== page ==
New NLRB Rules: Changing Post-Election Strategy

we-wonNew Orleans One result of the proposed new NLRB election rules, if and when adopted, may require a shift in post-election strategy.

A union will know the results of the election and whether or not the challenged ballots on any unit questions affect the outcome or are aggravations waiting for hearings.  Either way this would mean that the long delays for hearings, decisions, and the potential for appeal to the Board in DC could mean lengthy waits for certification triggering collective bargaining.

Unions may now need to develop strategy and tactics for mounting post-election campaigns to try to do two things.  First to firmly establish the union as a reality in the work, regardless of the NLRB, certification, or bargaining, by electing stewards, defining issues, and taking direct actions on the job around issues and interests, clearly demonstrating concerted, protected activity.  Secondly, the union will have to apply these tactics and others to convince the employer to abandon or negotiate out the unit issues that are slated for hearings in the interest of obviating hearings and accelerating the process to bargaining.  Some of this will be standard operating procedure in settling hearing issues at the 11th hour before the hearing starts, similar to the practice now before representation hearings which are frequently delayed for last minute bargains or caucuses between the parties.

The more the union establishes itself and engages the employer on these issues in “campaign mode,” the more likelihood of a quicker and better settlement.  Too often now post-election work means withdrawing the organizing staff, bringing in the union officers or reps to begin the preparation for collective bargaining and selecting the committee members.   In the new regime with a quick election the campaign strategy should involve a “follow through campaign” of putting the pedal to the metal and pushing the employer to recognize any victory and abandon hearing and unit questions to the union’s interest PDQ…pretty damn quick.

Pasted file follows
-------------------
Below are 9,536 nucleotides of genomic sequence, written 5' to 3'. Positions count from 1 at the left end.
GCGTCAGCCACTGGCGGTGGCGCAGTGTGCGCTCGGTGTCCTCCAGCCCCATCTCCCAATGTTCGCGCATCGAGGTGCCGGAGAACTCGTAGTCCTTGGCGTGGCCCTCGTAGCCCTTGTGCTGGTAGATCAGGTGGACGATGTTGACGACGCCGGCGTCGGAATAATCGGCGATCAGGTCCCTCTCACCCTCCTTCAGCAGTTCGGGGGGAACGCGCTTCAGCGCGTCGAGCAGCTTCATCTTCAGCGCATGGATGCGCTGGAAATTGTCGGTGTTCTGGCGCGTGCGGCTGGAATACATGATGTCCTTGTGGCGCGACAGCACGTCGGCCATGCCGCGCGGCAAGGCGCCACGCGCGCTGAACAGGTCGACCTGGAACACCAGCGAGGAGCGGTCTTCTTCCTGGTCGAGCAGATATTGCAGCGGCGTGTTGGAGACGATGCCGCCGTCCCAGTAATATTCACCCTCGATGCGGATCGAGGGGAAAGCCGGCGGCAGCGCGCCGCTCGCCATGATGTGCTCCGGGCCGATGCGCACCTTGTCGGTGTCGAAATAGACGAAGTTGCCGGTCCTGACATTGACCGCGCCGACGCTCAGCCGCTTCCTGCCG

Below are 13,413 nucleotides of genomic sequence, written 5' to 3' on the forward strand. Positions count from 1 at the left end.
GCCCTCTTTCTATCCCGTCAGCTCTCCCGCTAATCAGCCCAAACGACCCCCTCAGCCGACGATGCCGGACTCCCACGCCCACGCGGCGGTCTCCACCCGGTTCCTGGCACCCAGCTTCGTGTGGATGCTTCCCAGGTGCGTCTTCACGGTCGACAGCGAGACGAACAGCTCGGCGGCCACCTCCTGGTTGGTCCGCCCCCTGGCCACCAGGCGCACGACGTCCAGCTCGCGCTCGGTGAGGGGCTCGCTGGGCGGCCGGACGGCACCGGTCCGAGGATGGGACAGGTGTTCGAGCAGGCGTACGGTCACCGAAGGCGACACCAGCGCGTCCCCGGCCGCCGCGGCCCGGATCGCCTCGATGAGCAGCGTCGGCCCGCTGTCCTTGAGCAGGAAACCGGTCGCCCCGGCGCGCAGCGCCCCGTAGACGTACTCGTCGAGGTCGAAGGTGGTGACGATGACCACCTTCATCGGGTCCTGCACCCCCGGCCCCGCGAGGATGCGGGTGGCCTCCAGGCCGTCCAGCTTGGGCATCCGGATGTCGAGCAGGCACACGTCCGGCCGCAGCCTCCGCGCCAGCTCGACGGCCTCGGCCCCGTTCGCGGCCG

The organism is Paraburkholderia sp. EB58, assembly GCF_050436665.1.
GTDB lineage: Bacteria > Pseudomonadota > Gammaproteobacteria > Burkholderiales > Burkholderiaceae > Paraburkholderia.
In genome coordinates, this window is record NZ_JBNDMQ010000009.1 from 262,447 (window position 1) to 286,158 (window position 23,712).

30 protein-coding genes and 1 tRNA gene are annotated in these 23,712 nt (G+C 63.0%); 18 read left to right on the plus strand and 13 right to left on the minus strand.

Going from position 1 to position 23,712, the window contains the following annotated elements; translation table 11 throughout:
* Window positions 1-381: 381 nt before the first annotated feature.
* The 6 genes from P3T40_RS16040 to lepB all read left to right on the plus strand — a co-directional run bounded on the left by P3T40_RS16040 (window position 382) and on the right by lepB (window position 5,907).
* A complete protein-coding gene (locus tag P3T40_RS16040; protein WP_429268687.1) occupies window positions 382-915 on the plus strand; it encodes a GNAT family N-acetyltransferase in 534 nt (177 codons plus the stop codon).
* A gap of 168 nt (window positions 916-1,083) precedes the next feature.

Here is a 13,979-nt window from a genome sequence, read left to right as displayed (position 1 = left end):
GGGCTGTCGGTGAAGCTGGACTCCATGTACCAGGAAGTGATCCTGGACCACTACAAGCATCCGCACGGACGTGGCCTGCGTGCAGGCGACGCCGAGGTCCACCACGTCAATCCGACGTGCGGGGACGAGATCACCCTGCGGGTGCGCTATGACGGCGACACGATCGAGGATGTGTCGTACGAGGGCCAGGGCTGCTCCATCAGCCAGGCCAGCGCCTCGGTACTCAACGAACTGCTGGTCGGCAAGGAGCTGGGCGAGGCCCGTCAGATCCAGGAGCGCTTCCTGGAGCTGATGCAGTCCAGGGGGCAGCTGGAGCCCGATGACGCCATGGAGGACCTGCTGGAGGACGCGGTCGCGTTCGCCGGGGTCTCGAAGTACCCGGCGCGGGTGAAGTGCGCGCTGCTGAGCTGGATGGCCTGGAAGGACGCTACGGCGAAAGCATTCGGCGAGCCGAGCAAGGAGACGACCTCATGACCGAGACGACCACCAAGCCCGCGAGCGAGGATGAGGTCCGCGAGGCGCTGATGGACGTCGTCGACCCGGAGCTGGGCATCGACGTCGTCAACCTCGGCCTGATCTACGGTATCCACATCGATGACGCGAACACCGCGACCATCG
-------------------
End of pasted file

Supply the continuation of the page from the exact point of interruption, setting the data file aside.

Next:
One thought on “New NLRB Rules: Changing Post-Election Strategy”

  1. Hi Wade,Just read your blog post, and I’m afraid my response is longer than a comment.  On post-election strategy, is it safe to say that most local unions need a shift, new rules or not?  Nobody talks much about that, other than internally, but do you know any current #s on the organizing wins resulting in 1st contracts, and how long they take?  Also, I’ve seen some sad 1st contracts.  It would be good to know if anyone has a measure of whether they meet basic standards too, but I doubt unions are funding that kind of research.I like to impose a 90-day deadline from the outset of bargaining.  But if the boss delays certification, I’d like to vote that the 90-day clock start pre-certification.  Never done that before.  I think the timeline on a first contract is up to the union, unless we let the boss dictate the timing.  Not that simple, I know.  But maybe a lot of recognition strikes are part of what’s needed to get even a modest reform like EFCA though.  Arbitration in 90 days may only be acceptable if the alternative is a strike in 90 days.  There are enough ULPs in organizing campaigns to make them ULP strikes, right?  I understand, you’re suggesting setting up for post-election ULPs, too.  Is there a hole in my strategy?  Other than the fact that workers don’t want to strike?Thanks for doing the public analysis.  I like everything you said about strategy except leaving out the s-word.  Any way of acting like a union in the face of post-election delays is much better than what I’ve seen too much of, letting hard-won elections rot on the vine.  Has anyone proposed including 1st contracts in the 20%, as long as there’s a solid contract strategy with a deadline?  My guess would be yes it’s talked about, but there’s too much worry that new organizing wouldn’t happen. Did you get a chance to read my p.1?  I have more interviews set next week, which I’m going to try to do unless something pops up.  I may write something else too, as HealthBridge is threatening to lock out 1199NE unless they gut the contract. Lara

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